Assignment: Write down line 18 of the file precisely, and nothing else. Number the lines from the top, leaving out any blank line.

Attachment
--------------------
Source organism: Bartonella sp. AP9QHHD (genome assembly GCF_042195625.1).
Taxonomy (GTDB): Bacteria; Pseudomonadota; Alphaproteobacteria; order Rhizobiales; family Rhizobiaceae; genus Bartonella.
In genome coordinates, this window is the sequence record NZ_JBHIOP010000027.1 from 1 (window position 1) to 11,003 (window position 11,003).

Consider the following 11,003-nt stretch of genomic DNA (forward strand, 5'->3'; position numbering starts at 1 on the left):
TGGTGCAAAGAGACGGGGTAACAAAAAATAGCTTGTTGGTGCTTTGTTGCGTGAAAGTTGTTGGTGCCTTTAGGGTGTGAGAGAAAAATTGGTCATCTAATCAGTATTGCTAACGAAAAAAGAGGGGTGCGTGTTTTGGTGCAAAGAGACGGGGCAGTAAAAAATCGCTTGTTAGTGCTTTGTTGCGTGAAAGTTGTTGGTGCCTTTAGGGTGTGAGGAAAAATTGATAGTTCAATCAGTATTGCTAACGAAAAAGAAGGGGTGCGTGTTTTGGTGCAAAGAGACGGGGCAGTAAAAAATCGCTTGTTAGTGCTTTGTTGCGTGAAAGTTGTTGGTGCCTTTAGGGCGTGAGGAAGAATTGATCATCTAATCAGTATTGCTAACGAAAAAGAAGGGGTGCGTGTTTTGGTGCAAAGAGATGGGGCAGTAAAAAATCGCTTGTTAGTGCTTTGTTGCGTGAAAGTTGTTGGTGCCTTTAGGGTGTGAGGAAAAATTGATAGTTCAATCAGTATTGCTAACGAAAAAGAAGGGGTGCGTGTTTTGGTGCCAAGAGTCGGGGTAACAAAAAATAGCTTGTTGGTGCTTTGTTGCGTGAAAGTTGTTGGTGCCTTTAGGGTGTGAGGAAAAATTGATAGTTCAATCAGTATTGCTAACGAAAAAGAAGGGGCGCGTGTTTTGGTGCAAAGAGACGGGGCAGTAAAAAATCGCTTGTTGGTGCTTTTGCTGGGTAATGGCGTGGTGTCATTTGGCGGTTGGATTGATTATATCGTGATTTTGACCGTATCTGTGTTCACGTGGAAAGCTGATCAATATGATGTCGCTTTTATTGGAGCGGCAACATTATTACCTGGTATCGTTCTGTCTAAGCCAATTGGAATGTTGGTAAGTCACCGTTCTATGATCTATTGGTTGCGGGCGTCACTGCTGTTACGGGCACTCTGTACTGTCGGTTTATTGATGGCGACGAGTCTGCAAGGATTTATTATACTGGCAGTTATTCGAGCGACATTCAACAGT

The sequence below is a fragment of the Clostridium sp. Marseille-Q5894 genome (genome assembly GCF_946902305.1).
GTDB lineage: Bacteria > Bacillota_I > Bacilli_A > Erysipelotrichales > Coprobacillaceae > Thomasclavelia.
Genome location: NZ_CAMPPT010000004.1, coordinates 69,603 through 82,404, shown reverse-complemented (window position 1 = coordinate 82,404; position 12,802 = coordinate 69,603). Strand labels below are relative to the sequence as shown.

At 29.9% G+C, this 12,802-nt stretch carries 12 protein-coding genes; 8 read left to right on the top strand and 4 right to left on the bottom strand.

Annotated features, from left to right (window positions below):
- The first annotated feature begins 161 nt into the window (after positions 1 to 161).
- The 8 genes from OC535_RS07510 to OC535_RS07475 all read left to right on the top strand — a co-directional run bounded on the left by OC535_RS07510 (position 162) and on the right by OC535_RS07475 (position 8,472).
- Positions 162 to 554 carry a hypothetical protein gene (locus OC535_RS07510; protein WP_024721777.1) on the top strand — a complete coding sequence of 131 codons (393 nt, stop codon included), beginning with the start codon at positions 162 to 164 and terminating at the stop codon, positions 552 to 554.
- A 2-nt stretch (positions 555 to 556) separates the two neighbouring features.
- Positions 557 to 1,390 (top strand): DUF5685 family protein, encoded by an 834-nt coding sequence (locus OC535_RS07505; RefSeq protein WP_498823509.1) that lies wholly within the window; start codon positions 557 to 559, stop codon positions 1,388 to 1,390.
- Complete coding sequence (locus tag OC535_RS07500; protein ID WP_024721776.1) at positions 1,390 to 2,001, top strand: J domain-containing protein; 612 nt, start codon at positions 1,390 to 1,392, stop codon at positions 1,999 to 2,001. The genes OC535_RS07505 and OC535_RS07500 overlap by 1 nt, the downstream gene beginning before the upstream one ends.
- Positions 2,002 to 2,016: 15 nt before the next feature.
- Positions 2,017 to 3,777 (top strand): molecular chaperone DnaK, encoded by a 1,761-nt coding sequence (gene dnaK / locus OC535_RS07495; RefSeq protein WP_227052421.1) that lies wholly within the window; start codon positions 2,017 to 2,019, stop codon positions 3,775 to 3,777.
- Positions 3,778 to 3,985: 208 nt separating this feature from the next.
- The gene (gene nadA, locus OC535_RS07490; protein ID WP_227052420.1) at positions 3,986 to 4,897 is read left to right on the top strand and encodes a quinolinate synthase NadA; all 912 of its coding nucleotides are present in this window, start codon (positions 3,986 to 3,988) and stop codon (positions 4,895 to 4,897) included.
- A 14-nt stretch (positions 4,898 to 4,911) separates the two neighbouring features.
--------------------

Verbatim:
- Positions 2,017 to 3,777 (top strand): molecular chaperone DnaK, encoded by a 1,761-nt coding sequence (gene dnaK / locus OC535_RS07495; RefSeq protein WP_227052421.1) that lies wholly within the window; start codon positions 2,017 to 2,019, stop codon positions 3,775 to 3,777.